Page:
When almost every class you go to is led by a white woman, and every student you see in class is white, it can be intimidating to want to show up for a practice that doesn’t value people of color.

Especially when we hear stories like Jackie’s, an Afro-Latina and yoga teacher residing in Englewood, New Jersey:

“I started going there [as a student] from the beginning when they first opened. I told them that I was a teacher, and that if they needed teachers, I was available. Of course they gave me the ‘yeah, we’ll let you know,’ but they never even gave me the chance. I kept going there for two years, solely because there weren’t any hot yoga spots near my house. I took classes in the morning, at midday, and at night—never once seeing a teacher of color. They were all white.”

When Jackie approached a hot yoga studio in New Jersey with questions about lack of​ ​inclusivity​, she was immediately banned from the studio.

When an opportunity arises to provide ​inclusion​ in the yoga community, priority should be given to allow POC a comfortable space to practice yoga.

Something similar happened to Andrea, a yoga instructor who created a “Healing Yoga Retreat for Women of Color.” The retreat lasted 10 days and guests enjoyed yoga, meditation, and vegan food.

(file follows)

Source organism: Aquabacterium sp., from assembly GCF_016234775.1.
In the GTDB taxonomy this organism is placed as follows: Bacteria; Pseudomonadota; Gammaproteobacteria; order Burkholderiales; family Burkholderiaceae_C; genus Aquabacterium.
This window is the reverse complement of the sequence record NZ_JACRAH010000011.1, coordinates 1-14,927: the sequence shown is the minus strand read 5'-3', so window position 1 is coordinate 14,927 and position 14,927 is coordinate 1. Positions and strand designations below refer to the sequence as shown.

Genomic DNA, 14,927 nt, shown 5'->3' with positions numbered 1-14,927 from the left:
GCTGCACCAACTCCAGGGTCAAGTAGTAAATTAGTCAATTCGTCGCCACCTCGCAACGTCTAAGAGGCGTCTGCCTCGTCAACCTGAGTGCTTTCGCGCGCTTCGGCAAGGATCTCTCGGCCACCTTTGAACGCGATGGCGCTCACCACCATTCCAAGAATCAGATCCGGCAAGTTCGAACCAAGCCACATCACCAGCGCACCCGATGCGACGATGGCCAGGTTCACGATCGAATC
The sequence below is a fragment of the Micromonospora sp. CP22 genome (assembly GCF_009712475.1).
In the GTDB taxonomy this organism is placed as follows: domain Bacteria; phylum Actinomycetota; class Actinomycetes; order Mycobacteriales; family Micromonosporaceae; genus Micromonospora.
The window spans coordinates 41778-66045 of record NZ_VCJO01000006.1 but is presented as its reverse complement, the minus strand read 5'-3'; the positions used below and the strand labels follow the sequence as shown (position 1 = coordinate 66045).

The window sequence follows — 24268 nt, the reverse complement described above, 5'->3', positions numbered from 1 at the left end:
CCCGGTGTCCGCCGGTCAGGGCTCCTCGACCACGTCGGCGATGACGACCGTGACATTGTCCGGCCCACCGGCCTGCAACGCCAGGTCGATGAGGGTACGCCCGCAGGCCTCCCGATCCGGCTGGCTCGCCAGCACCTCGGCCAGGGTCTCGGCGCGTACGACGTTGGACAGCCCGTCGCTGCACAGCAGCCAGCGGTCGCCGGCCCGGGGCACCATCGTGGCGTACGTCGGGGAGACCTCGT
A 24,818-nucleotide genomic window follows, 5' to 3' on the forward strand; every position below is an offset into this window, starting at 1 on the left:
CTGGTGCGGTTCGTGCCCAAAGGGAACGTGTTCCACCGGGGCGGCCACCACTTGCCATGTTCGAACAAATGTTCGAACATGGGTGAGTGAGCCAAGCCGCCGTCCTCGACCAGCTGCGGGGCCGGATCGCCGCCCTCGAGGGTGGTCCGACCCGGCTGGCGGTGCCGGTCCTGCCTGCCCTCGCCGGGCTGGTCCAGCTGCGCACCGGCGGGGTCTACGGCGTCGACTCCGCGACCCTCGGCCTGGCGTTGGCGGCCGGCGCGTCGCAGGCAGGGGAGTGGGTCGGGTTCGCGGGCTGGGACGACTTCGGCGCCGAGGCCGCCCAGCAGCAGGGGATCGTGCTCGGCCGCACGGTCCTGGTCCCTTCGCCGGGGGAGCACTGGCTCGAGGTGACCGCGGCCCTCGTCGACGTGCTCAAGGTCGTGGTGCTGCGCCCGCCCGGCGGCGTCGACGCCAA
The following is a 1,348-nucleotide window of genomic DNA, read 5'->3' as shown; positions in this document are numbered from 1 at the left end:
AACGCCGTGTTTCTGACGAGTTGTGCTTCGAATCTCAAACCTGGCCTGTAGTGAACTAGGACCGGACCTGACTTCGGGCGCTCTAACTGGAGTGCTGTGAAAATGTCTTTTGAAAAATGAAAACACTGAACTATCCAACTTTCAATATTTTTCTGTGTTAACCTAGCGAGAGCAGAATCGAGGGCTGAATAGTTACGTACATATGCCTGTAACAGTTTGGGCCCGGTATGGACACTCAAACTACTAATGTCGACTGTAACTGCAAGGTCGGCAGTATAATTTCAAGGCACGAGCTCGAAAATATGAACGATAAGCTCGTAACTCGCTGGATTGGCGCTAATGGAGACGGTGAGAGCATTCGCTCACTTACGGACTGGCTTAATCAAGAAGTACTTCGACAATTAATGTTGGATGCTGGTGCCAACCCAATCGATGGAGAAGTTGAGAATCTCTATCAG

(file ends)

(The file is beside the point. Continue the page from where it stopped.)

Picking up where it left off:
This was all on the premise that there would be no white people at the retreat.

The event received backlash on Twitter when one ​Twitter account user​ told their followers that “Segregation is back! White People should sue,” and ​another account​ wrote: “They should leave us permanently and never have to put up with us again.”

Another woman of color, Indian meditation master and yogi Savitri, experienced racism when she attended a Seattle ​North West Yoga Conference​ in February of this year.

She went to accept an award on behalf of her husband and was kicked out of the conference about five minutes into her speech, for supposedly going over the time allotted for her to speak while she was lecturing about female empowerment.

All other luminaries had been allotted 10 minutes. You can find that video ​here.​

Backlash broke out on their ​Instagram feed​ as well as on their ​Facebook account​ shortly after the incident.

Savitri was the only Indian woman there at the conference. She and her friend were kicked out, and her booths were removed. In response to the outrage, some sponsors of this year’s Northwest Yoga Conference even pulled their sponsorships, effectively abandoning the conference all together.

These are examples of a yoga community that is supposed to preach ahimsa—the principle of nonviolence toward all living things.

White Americans are whitewashing a culture that isn’t inclusive to people of color, and yet it is one that was brought to Western civilization from India, by Swami Vivekananda.

The question remains, why do white people feel that they can do as they please with yoga?

What exactly is the purpose of yoga?

First let’s define yoga’s original intent. The Bhagavad Gita, a widely known classical text on yoga, provides various definitions.

>> Yoga is equanimity of mind in success and failure.
>> Yoga is discretion in work.